Subsidies needed to cushion floor wage fallout, says Pakatan
KUALA LUMPUR, May 1 — A Pakatan Rakyat (PR) government will use public funds to help employers and employees weather the initial impact of a floor wage policy that has raised fears of business closures and unemployment.
Its leaders say Putrajaya’s minimum wage policy will not be a “game changer” as claimed by Datuk Seri Najib Razak without booting out foreign labour and offering financial assistance to help upgrade technology and skills.
The prime minister announced last night a monthly base wage of RM900 for the peninsula and RM800 in Sabah and Sarawak with a grace period of six months, or double that for micro-enterprises.
But Pakatan Rakyat (PR) leaders said today the move is piecemeal and in isolation from other measures to escape the “middle income trap” that Najib warns about.
They say public finances must “take a hit” to ensure a smooth transition into a higher income economy.
“The government can’t outsource economic transformation to the private sector. Structural reforms hurt,” PKR strategic director Rafizi Ramli told The Malaysian Insider.
DAP strategist Liew Chin Tong said public funds must be set aside to offer “financial assistance and tax rebates to aide small-medium industries (SMI) and even big manufacturers, as well as services, to automate, move up the technological ladder.”
Rafizi also said that with employers slashing jobs to control their wage bills, the government must retrain those retrenched to ensure they are able to meet higher requirements once employers have rescaled their technology.
The two leaders and PAS research chief Dzulkefly Ahmad also released a joint press statement pointing to a RM2 billion facilitation fund and RM1.6 billion to expand technical and vocational training as outlined in the coalition’s shadow budget.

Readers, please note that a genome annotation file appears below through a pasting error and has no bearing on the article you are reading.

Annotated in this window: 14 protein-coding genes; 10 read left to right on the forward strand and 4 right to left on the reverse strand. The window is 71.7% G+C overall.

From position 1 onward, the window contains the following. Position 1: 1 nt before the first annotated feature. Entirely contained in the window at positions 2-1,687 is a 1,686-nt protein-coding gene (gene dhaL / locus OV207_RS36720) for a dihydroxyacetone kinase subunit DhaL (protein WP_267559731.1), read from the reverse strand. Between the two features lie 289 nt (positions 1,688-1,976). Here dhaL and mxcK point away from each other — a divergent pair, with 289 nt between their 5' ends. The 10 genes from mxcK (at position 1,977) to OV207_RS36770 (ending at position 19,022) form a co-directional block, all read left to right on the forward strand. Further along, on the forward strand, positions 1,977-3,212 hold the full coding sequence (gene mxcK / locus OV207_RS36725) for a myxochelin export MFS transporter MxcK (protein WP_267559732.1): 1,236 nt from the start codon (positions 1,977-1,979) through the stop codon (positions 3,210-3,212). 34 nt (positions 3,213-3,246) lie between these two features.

The government can’t outsource economic transformation to the private sector. Structural reforms hurt. — Rafizi Ramli
The federal opposition also proposed “a clear and determined policy to stop dependence on foreign unskilled labour which results in a ‘race to the bottom’ in terms of wage.”
“The lack of a minimum wage policy, the dependence on foreign unskilled labour, and the resulting inability to automate and move up the technological ladder were the key contributing factors of a stagnated Malaysian economy since the 1990s,” it said.
The government began working on a minimum wage policy last year after over a decade of pressure from labour unions during which productivity rose by 6.7 per cent annually but real wages inched up by just 2.6 per cent each year.
But its implementation was delayed as stakeholders continued to pressure the government. SMIs warned that 80 per cent of active businesses could fold under a blanket wage floor policy, cutting four million jobs from the labour market.
SMIs say they make up 99 per cent of operational companies and employ 59 per cent of all workers as they are the most labour-intensive outfits and will be hardest hit by a hike in wage bills.
PR also said minimum wage is not the silver bullet to improve the wellbeing of the workers and that public transport, healthcare, education and housing must be improved to end the erosion of the disposable income of workers.